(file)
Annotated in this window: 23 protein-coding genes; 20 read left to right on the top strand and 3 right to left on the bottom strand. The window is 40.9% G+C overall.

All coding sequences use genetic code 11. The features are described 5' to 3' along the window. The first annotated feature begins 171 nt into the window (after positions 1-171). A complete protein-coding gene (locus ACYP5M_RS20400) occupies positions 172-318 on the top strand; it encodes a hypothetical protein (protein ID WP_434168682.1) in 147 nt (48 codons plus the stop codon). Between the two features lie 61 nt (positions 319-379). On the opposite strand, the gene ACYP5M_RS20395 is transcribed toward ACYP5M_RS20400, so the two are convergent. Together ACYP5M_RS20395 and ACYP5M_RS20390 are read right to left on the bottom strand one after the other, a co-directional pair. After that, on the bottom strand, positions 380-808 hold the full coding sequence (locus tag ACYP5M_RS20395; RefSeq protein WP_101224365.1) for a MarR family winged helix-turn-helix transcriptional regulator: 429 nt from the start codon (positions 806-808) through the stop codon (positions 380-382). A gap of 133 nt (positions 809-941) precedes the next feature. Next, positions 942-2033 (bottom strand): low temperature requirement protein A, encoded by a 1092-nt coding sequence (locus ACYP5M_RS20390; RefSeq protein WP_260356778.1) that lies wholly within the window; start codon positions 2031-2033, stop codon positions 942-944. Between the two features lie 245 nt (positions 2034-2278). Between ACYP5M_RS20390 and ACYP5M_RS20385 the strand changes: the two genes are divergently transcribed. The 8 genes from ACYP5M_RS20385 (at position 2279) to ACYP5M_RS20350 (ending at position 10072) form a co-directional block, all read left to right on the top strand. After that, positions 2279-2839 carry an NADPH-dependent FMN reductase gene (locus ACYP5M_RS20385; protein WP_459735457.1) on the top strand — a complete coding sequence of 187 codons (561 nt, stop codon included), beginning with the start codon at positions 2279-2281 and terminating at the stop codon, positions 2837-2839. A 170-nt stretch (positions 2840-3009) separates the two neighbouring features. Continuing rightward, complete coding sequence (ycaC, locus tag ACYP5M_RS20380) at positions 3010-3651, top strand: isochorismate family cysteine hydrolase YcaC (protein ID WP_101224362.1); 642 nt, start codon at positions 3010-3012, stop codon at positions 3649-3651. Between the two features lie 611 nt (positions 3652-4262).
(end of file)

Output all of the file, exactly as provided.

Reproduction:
Annotated in this window: 23 protein-coding genes; 20 read left to right on the top strand and 3 right to left on the bottom strand. The window is 40.9% G+C overall.

All coding sequences use genetic code 11. The features are described 5' to 3' along the window. The first annotated feature begins 171 nt into the window (after positions 1-171). A complete protein-coding gene (locus ACYP5M_RS20400) occupies positions 172-318 on the top strand; it encodes a hypothetical protein (protein ID WP_434168682.1) in 147 nt (48 codons plus the stop codon). Between the two features lie 61 nt (positions 319-379). On the opposite strand, the gene ACYP5M_RS20395 is transcribed toward ACYP5M_RS20400, so the two are convergent. Together ACYP5M_RS20395 and ACYP5M_RS20390 are read right to left on the bottom strand one after the other, a co-directional pair. After that, on the bottom strand, positions 380-808 hold the full coding sequence (locus tag ACYP5M_RS20395; RefSeq protein WP_101224365.1) for a MarR family winged helix-turn-helix transcriptional regulator: 429 nt from the start codon (positions 806-808) through the stop codon (positions 380-382). A gap of 133 nt (positions 809-941) precedes the next feature. Next, positions 942-2033 (bottom strand): low temperature requirement protein A, encoded by a 1092-nt coding sequence (locus ACYP5M_RS20390; RefSeq protein WP_260356778.1) that lies wholly within the window; start codon positions 2031-2033, stop codon positions 942-944. Between the two features lie 245 nt (positions 2034-2278). Between ACYP5M_RS20390 and ACYP5M_RS20385 the strand changes: the two genes are divergently transcribed. The 8 genes from ACYP5M_RS20385 (at position 2279) to ACYP5M_RS20350 (ending at position 10072) form a co-directional block, all read left to right on the top strand. After that, positions 2279-2839 carry an NADPH-dependent FMN reductase gene (locus ACYP5M_RS20385; protein WP_459735457.1) on the top strand — a complete coding sequence of 187 codons (561 nt, stop codon included), beginning with the start codon at positions 2279-2281 and terminating at the stop codon, positions 2837-2839. A 170-nt stretch (positions 2840-3009) separates the two neighbouring features. Continuing rightward, complete coding sequence (ycaC, locus tag ACYP5M_RS20380) at positions 3010-3651, top strand: isochorismate family cysteine hydrolase YcaC (protein ID WP_101224362.1); 642 nt, start codon at positions 3010-3012, stop codon at positions 3649-3651. Between the two features lie 611 nt (positions 3652-4262).